Cryptology ePrint Archive: Report 2017/148

Pattern Matching on Encrypted Streams, Applications to DPI

Nicolas Desmoulins and Pierre-Alain Fouque and Cristina Onete and Olivier Sanders

Abstract: Pattern matching is essential in applications such as deep-packet inspection (DPI), searching on genomic data, or analyzing medical data. A simple task to do on plaintext data, pattern matching is much harder to do when the privacy of the data must be preserved. Existent solutions involve searchable encryption mechanisms with at least one of these three drawbacks: requiring an exhaustive (and static) list of keywords to be prepared before the data is encrypted (like in symmetric searchable encryption); requiring tokenization, i.e., breaking up the data to search into substrings and encrypting them separately (e.g., like BlindBox); relying on symmetric-key cryptography, thus implying a token-regeneration step for each encrypted-data source (e.g., user). Such approaches are ill-suited for pattern-matching with evolving patterns (e.g., updating virus signatures), variable searchword lengths, or when a single entity must filter ciphertexts from multiple parties.

In this work, we introduce Searchable Encryption with Shiftable Trapdoors (SEST): a new primitive that allows for pattern matching with universal tokens (usable by all entities), in which keywords of arbitrary lengths can be matched to arbitrary ciphertexts. Our solution uses public-key encryption and bilinear pairings. It consists of projecting keywords on polynomials of degree equal to the length of the keyword and using a sliding-window-like technique to match the trapdoor to successive fragments of the encrypted data. In addition, very minor modifications to our solution enable it to take into account regular expressions, such as fully- or partly-unknown characters in a keyword (wildcards and interval/subset searches). Our trapdoor size is at most linear in the keyword length (and independent of the plaintext size), and we prove that the leakage to the searcher is only the trivial one: since the searcher learns whether the pattern occurs and where, it can distinguish based on different search results of a single trapdoor on two different plaintexts.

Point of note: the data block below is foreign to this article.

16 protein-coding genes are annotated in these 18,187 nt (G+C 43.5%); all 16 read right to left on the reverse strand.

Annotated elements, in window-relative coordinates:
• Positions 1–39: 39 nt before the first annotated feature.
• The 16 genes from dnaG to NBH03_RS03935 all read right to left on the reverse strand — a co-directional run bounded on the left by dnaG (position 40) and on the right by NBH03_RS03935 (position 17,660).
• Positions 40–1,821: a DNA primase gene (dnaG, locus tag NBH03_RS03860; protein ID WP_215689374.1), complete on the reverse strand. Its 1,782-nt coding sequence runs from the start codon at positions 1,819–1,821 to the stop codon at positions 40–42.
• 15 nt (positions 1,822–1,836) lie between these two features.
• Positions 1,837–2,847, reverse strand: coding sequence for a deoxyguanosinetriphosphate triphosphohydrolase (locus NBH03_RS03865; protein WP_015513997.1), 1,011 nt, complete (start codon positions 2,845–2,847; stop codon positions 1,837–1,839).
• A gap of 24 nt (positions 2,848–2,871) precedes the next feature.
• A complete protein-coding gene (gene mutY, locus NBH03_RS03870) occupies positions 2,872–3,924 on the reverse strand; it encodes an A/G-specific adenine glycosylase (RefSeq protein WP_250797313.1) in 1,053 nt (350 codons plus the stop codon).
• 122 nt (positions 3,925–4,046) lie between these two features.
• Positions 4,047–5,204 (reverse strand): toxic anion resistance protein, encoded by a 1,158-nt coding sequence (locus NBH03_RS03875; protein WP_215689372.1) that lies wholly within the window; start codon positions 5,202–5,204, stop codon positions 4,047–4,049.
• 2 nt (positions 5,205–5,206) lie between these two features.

To better show the usability of our scheme, we implemented it to run DPI on all the SNORT rules. We show that even for very large plaintexts, our encryption algorithm scales well. The pattern-matching algorithm is slightly slower, but extremely parallelizable, and it can thus be run even on very large data. Although our proofs use a (marginally) interactive assumption, we argue that this is a relatively small price to pay for the flexibility and privacy that we are able to attain.

Category / Keywords: deep packet inspection, pattern matching

Date: received 16 Feb 2017, last revised 30 Nov 2017

Contact author: olivier sanders at orange com

Available format(s): PDF | BibTeX Citation

Note: Compared to the first version, this new one describes a much more efficent algorithm to perform pattern matching on encrypted string. It also includes a complexity section which provides timings for different parameters.

Version: 20171130:163248 (All versions of this report)

Short URL: ia.cr/2017/148

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